Power analysis was performed, and a minimum of 27 patients were required to provide appropriate power (β = 0.80) at a significance level of 0.05. The absolute errors in leg length change were compared between the 2D and 3D measurements using the Wilcoxon signed-rank test. Correlation analyses were performed using Spearman’s rank correlation test. The correlations between leg length change measured with HipAlign and 2D or 3D measurements were evaluated. The correlation between leg length change measured using 2D and 3D measurements were determined. Multivariate analysis was performed to determine the factors affecting absolute errors, including age (≥ 65 years and < 65 years), sex, BMI (≥ 25 kg/m2 and < 25 kg/m2), approach, and Crowe group. P-values of < 0.05 were considered statistically significant. Data were statistically analyzed using the EZR software program, version 1.61 (Saitama Medical Center, Jichi Medical University, Saitama, Japan) .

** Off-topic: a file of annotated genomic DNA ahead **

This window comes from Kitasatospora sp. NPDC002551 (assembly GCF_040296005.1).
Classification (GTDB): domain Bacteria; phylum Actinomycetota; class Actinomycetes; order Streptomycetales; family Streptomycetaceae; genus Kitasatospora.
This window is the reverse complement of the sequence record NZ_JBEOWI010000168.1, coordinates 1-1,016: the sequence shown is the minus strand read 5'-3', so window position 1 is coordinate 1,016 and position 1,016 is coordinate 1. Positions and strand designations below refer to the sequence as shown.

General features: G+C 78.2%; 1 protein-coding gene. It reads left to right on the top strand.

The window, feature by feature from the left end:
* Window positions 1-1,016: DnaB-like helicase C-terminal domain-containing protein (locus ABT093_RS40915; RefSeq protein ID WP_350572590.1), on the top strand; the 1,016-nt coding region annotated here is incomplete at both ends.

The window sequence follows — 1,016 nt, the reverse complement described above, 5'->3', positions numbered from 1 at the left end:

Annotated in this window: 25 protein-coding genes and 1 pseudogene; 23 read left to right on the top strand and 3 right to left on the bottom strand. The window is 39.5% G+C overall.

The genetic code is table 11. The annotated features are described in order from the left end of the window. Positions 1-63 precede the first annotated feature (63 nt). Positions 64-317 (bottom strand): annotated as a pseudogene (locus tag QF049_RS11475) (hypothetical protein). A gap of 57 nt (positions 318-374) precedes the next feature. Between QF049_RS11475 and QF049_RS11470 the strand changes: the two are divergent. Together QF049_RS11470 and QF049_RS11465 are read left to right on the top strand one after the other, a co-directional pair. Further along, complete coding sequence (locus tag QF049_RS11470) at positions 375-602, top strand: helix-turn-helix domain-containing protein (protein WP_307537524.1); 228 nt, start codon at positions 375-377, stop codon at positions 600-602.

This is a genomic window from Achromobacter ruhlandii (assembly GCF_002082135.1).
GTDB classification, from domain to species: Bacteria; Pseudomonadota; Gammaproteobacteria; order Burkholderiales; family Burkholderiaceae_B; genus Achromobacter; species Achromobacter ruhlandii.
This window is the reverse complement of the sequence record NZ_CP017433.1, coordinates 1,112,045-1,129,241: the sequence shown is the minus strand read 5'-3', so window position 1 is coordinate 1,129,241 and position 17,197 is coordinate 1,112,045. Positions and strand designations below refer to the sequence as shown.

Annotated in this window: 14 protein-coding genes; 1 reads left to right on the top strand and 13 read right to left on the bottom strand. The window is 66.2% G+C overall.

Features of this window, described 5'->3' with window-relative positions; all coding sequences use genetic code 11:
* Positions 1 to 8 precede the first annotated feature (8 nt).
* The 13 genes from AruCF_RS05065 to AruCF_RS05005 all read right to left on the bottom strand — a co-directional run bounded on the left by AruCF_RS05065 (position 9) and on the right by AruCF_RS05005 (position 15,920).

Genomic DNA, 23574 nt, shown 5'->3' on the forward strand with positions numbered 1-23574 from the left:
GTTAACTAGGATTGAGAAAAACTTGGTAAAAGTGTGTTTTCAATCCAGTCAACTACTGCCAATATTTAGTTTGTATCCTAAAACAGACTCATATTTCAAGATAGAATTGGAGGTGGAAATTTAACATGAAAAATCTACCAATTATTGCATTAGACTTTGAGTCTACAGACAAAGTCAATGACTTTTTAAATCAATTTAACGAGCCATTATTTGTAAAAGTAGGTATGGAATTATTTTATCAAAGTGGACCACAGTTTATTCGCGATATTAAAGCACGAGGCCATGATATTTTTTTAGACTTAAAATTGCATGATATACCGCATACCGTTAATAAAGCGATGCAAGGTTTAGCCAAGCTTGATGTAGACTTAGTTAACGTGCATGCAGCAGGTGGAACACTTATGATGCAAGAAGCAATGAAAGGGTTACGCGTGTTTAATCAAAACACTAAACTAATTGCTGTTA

This study included 34 patients. There were 3 men and 31 women, with a mean age of 66.9 years (range, 48–82 years) and mean body mass index (BMI) of 23.4 kg/m2 (range, 18.9–28.2 kg/m2). The preoperative diagnosis for all patients was osteoarthritis of the hip. Thirty hips were classified as Crowe group 1 . Four hips were classified as Crowe group 2 .
The absolute error for leg length change between the HipAlign measurement and 2D measurement was 1.71 ± 1.92 mm (range, 0–5 mm). These errors were within 3 mm for 79% of patients (27 of 34 patients), and the remaining patients had errors within 5 mm.
The absolute error in leg length change between HipAlign measurement and 3D measurement was 4.03 ± 3.51 mm (range, 0.4–17.7 mm). These errors were within 3 mm for 53% of patients (18 patients), within 5 mm for 82% of patients (28 patients), and within 10 mm for 94% of patients (32 patients).